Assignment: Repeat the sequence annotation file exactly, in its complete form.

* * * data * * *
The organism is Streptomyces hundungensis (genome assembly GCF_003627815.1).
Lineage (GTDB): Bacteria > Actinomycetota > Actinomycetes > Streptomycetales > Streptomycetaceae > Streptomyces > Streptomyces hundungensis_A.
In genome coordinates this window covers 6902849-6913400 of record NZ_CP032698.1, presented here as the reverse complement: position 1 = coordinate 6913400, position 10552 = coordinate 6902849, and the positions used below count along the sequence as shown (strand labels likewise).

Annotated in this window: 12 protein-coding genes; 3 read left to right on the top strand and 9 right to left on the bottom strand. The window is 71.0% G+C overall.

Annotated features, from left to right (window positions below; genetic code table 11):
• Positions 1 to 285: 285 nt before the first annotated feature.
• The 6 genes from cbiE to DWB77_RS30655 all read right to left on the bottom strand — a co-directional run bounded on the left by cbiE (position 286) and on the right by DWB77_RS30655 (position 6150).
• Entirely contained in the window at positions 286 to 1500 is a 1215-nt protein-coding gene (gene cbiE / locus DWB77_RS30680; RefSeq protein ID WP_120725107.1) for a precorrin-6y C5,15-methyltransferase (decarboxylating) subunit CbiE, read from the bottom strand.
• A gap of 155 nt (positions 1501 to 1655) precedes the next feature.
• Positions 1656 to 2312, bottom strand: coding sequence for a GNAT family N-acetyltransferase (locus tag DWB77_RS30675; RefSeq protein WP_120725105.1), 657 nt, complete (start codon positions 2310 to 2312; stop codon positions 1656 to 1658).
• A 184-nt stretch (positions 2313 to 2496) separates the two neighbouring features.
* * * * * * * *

The organism is Streptomyces hundungensis (genome assembly GCF_003627815.1).
Lineage (GTDB): Bacteria > Actinomycetota > Actinomycetes > Streptomycetales > Streptomycetaceae > Streptomyces > Streptomyces hundungensis_A.
In genome coordinates this window covers 6902849-6913400 of record NZ_CP032698.1, presented here as the reverse complement: position 1 = coordinate 6913400, position 10552 = coordinate 6902849, and the positions used below count along the sequence as shown (strand labels likewise).

Annotated in this window: 12 protein-coding genes; 3 read left to right on the top strand and 9 right to left on the bottom strand. The window is 71.0% G+C overall.

Annotated features, from left to right (window positions below; genetic code table 11):
• Positions 1 to 285: 285 nt before the first annotated feature.
• The 6 genes from cbiE to DWB77_RS30655 all read right to left on the bottom strand — a co-directional run bounded on the left by cbiE (position 286) and on the right by DWB77_RS30655 (position 6150).
• Entirely contained in the window at positions 286 to 1500 is a 1215-nt protein-coding gene (gene cbiE / locus DWB77_RS30680; RefSeq protein ID WP_120725107.1) for a precorrin-6y C5,15-methyltransferase (decarboxylating) subunit CbiE, read from the bottom strand.
• A gap of 155 nt (positions 1501 to 1655) precedes the next feature.
• Positions 1656 to 2312, bottom strand: coding sequence for a GNAT family N-acetyltransferase (locus tag DWB77_RS30675; RefSeq protein WP_120725105.1), 657 nt, complete (start codon positions 2310 to 2312; stop codon positions 1656 to 1658).
• A 184-nt stretch (positions 2313 to 2496) separates the two neighbouring features.